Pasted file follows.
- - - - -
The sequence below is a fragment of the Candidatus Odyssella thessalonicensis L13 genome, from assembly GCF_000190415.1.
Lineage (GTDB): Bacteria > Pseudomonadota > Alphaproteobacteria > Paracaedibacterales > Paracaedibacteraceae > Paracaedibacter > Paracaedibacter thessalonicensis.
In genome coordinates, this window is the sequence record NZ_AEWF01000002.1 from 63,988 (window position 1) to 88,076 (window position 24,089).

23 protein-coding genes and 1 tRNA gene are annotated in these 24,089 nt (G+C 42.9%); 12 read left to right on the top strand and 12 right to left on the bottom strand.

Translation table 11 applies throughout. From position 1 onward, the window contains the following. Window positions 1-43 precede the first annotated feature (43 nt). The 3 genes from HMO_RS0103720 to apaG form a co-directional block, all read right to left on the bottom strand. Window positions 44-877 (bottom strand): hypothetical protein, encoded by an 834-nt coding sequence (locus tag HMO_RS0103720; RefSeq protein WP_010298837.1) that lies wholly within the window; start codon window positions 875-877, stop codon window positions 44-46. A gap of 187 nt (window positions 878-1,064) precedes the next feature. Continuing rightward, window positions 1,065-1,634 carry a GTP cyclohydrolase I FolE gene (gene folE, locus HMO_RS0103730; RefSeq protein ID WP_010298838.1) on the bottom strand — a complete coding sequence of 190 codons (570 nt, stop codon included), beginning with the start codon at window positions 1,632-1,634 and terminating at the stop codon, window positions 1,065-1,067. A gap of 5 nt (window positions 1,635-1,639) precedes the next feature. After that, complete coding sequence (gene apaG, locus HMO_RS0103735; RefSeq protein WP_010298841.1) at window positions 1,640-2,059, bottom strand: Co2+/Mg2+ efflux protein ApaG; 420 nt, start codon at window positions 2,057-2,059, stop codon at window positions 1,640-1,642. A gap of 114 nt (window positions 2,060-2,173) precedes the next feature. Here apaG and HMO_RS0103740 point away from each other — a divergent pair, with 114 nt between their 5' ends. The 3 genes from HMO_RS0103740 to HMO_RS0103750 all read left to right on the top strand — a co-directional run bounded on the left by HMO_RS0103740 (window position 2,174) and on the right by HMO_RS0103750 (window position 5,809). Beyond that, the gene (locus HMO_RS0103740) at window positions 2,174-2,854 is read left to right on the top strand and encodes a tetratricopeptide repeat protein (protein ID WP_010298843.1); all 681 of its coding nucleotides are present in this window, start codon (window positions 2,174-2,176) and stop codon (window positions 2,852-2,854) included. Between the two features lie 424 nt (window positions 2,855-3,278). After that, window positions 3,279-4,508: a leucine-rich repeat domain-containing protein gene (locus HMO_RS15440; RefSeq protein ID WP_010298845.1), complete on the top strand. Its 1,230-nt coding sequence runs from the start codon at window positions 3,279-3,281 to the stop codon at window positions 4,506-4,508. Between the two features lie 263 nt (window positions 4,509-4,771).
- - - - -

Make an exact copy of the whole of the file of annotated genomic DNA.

The sequence below is a fragment of the Candidatus Odyssella thessalonicensis L13 genome, from assembly GCF_000190415.1.
Lineage (GTDB): Bacteria > Pseudomonadota > Alphaproteobacteria > Paracaedibacterales > Paracaedibacteraceae > Paracaedibacter > Paracaedibacter thessalonicensis.
In genome coordinates, this window is the sequence record NZ_AEWF01000002.1 from 63,988 (window position 1) to 88,076 (window position 24,089).

23 protein-coding genes and 1 tRNA gene are annotated in these 24,089 nt (G+C 42.9%); 12 read left to right on the top strand and 12 right to left on the bottom strand.

Translation table 11 applies throughout. From position 1 onward, the window contains the following. Window positions 1-43 precede the first annotated feature (43 nt). The 3 genes from HMO_RS0103720 to apaG form a co-directional block, all read right to left on the bottom strand. Window positions 44-877 (bottom strand): hypothetical protein, encoded by an 834-nt coding sequence (locus tag HMO_RS0103720; RefSeq protein WP_010298837.1) that lies wholly within the window; start codon window positions 875-877, stop codon window positions 44-46. A gap of 187 nt (window positions 878-1,064) precedes the next feature. Continuing rightward, window positions 1,065-1,634 carry a GTP cyclohydrolase I FolE gene (gene folE, locus HMO_RS0103730; RefSeq protein ID WP_010298838.1) on the bottom strand — a complete coding sequence of 190 codons (570 nt, stop codon included), beginning with the start codon at window positions 1,632-1,634 and terminating at the stop codon, window positions 1,065-1,067. A gap of 5 nt (window positions 1,635-1,639) precedes the next feature. After that, complete coding sequence (gene apaG, locus HMO_RS0103735; RefSeq protein WP_010298841.1) at window positions 1,640-2,059, bottom strand: Co2+/Mg2+ efflux protein ApaG; 420 nt, start codon at window positions 2,057-2,059, stop codon at window positions 1,640-1,642. A gap of 114 nt (window positions 2,060-2,173) precedes the next feature. Here apaG and HMO_RS0103740 point away from each other — a divergent pair, with 114 nt between their 5' ends. The 3 genes from HMO_RS0103740 to HMO_RS0103750 all read left to right on the top strand — a co-directional run bounded on the left by HMO_RS0103740 (window position 2,174) and on the right by HMO_RS0103750 (window position 5,809). Beyond that, the gene (locus HMO_RS0103740) at window positions 2,174-2,854 is read left to right on the top strand and encodes a tetratricopeptide repeat protein (protein ID WP_010298843.1); all 681 of its coding nucleotides are present in this window, start codon (window positions 2,174-2,176) and stop codon (window positions 2,852-2,854) included. Between the two features lie 424 nt (window positions 2,855-3,278). After that, window positions 3,279-4,508: a leucine-rich repeat domain-containing protein gene (locus HMO_RS15440; RefSeq protein ID WP_010298845.1), complete on the top strand. Its 1,230-nt coding sequence runs from the start codon at window positions 3,279-3,281 to the stop codon at window positions 4,506-4,508. Between the two features lie 263 nt (window positions 4,509-4,771).